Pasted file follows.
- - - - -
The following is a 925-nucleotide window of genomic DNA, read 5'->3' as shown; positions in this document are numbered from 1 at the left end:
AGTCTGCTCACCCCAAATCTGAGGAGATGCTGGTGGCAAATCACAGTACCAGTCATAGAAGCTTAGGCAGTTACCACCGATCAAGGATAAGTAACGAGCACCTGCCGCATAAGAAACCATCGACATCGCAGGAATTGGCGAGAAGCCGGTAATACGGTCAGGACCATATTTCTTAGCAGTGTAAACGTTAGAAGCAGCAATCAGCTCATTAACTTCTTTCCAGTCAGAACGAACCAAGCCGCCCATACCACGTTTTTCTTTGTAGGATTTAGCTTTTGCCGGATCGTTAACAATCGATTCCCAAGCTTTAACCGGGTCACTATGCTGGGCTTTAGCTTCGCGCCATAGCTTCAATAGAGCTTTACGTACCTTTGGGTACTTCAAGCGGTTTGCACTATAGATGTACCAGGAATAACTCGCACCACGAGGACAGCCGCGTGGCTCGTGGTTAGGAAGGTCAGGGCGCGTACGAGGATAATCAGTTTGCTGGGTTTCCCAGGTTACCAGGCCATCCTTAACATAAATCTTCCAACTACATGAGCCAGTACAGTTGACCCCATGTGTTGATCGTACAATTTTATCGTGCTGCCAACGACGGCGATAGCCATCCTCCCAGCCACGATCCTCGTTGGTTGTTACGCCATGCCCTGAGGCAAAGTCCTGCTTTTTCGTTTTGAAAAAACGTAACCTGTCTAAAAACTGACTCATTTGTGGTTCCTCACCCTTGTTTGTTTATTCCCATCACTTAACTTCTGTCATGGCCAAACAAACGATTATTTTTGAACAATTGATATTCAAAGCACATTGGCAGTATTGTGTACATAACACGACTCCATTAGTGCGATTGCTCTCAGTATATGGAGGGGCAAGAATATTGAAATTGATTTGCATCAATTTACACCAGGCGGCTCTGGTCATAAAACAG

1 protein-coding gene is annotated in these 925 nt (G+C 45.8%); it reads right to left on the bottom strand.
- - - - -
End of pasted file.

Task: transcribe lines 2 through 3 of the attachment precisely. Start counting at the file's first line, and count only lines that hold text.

AGTCTGCTCACCCCAAATCTGAGGAGATGCTGGTGGCAAATCACAGTACCAGTCATAGAAGCTTAGGCAGTTACCACCGATCAAGGATAAGTAACGAGCACCTGCCGCATAAGAAACCATCGACATCGCAGGAATTGGCGAGAAGCCGGTAATACGGTCAGGACCATATTTCTTAGCAGTGTAAACGTTAGAAGCAGCAATCAGCTCATTAACTTCTTTCCAGTCAGAACGAACCAAGCCGCCCATACCACGTTTTTCTTTGTAGGATTTAGCTTTTGCCGGATCGTTAACAATCGATTCCCAAGCTTTAACCGGGTCACTATGCTGGGCTTTAGCTTCGCGCCATAGCTTCAATAGAGCTTTACGTACCTTTGGGTACTTCAAGCGGTTTGCACTATAGATGTACCAGGAATAACTCGCACCACGAGGACAGCCGCGTGGCTCGTGGTTAGGAAGGTCAGGGCGCGTACGAGGATAATCAGTTTGCTGGGTTTCCCAGGTTACCAGGCCATCCTTAACATAAATCTTCCAACTACATGAGCCAGTACAGTTGACCCCATGTGTTGATCGTACAATTTTATCGTGCTGCCAACGACGGCGATAGCCATCCTCCCAGCCACGATCCTCGTTGGTTGTTACGCCATGCCCTGAGGCAAAGTCCTGCTTTTTCGTTTTGAAAAAACGTAACCTGTCTAAAAACTGACTCATTTGTGGTTCCTCACCCTTGTTTGTTTATTCCCATCACTTAACTTCTGTCATGGCCAAACAAACGATTATTTTTGAACAATTGATATTCAAAGCACATTGGCAGTATTGTGTACATAACACGACTCCATTAGTGCGATTGCTCTCAGTATATGGAGGGGCAAGAATATTGAAATTGATTTGCATCAATTTACACCAGGCGGCTCTGGTCATAAAACAG

1 protein-coding gene is annotated in these 925 nt (G+C 45.8%); it reads right to left on the bottom strand.